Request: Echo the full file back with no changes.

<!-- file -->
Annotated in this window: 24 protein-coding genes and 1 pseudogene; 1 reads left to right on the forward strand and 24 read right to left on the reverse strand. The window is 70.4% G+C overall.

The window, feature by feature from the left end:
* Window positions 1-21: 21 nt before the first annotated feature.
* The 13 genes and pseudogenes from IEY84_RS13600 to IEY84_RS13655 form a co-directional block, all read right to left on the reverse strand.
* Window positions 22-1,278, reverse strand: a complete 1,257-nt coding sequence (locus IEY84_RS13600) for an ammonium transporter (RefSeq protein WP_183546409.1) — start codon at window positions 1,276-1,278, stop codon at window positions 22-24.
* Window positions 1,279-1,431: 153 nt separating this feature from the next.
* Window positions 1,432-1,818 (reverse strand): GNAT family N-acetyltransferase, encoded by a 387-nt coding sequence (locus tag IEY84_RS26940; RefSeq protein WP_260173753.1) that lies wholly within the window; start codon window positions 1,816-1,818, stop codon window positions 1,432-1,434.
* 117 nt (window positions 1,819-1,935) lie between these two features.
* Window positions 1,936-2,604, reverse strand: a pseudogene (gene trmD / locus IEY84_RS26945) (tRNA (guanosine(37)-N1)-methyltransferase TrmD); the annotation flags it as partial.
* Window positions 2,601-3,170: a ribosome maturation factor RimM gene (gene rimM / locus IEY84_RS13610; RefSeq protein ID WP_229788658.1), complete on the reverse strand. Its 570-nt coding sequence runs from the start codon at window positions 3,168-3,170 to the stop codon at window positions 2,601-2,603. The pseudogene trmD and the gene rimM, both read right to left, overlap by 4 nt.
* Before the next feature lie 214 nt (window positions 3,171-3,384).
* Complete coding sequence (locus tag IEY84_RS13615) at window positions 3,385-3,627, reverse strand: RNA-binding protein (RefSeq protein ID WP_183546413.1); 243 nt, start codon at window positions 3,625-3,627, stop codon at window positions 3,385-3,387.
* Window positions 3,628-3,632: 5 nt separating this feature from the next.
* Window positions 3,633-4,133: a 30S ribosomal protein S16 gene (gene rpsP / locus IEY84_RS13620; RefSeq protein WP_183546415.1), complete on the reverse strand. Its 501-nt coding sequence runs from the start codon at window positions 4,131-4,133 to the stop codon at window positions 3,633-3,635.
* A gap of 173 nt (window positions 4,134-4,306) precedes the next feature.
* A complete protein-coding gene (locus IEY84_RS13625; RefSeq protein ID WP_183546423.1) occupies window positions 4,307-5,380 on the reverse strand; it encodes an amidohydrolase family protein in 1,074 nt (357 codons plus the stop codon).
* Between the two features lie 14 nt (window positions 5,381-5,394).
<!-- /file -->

Annotated in this window: 24 protein-coding genes and 1 pseudogene; 1 reads left to right on the forward strand and 24 read right to left on the reverse strand. The window is 70.4% G+C overall.

The window, feature by feature from the left end:
* Window positions 1-21: 21 nt before the first annotated feature.
* The 13 genes and pseudogenes from IEY84_RS13600 to IEY84_RS13655 form a co-directional block, all read right to left on the reverse strand.
* Window positions 22-1,278, reverse strand: a complete 1,257-nt coding sequence (locus IEY84_RS13600) for an ammonium transporter (RefSeq protein WP_183546409.1) — start codon at window positions 1,276-1,278, stop codon at window positions 22-24.
* Window positions 1,279-1,431: 153 nt separating this feature from the next.
* Window positions 1,432-1,818 (reverse strand): GNAT family N-acetyltransferase, encoded by a 387-nt coding sequence (locus tag IEY84_RS26940; RefSeq protein WP_260173753.1) that lies wholly within the window; start codon window positions 1,816-1,818, stop codon window positions 1,432-1,434.
* 117 nt (window positions 1,819-1,935) lie between these two features.
* Window positions 1,936-2,604, reverse strand: a pseudogene (gene trmD / locus IEY84_RS26945) (tRNA (guanosine(37)-N1)-methyltransferase TrmD); the annotation flags it as partial.
* Window positions 2,601-3,170: a ribosome maturation factor RimM gene (gene rimM / locus IEY84_RS13610; RefSeq protein ID WP_229788658.1), complete on the reverse strand. Its 570-nt coding sequence runs from the start codon at window positions 3,168-3,170 to the stop codon at window positions 2,601-2,603. The pseudogene trmD and the gene rimM, both read right to left, overlap by 4 nt.
* Before the next feature lie 214 nt (window positions 3,171-3,384).
* Complete coding sequence (locus tag IEY84_RS13615) at window positions 3,385-3,627, reverse strand: RNA-binding protein (RefSeq protein ID WP_183546413.1); 243 nt, start codon at window positions 3,625-3,627, stop codon at window positions 3,385-3,387.
* Window positions 3,628-3,632: 5 nt separating this feature from the next.
* Window positions 3,633-4,133: a 30S ribosomal protein S16 gene (gene rpsP / locus IEY84_RS13620; RefSeq protein WP_183546415.1), complete on the reverse strand. Its 501-nt coding sequence runs from the start codon at window positions 4,131-4,133 to the stop codon at window positions 3,633-3,635.
* A gap of 173 nt (window positions 4,134-4,306) precedes the next feature.
* A complete protein-coding gene (locus IEY84_RS13625; RefSeq protein ID WP_183546423.1) occupies window positions 4,307-5,380 on the reverse strand; it encodes an amidohydrolase family protein in 1,074 nt (357 codons plus the stop codon).
* Between the two features lie 14 nt (window positions 5,381-5,394).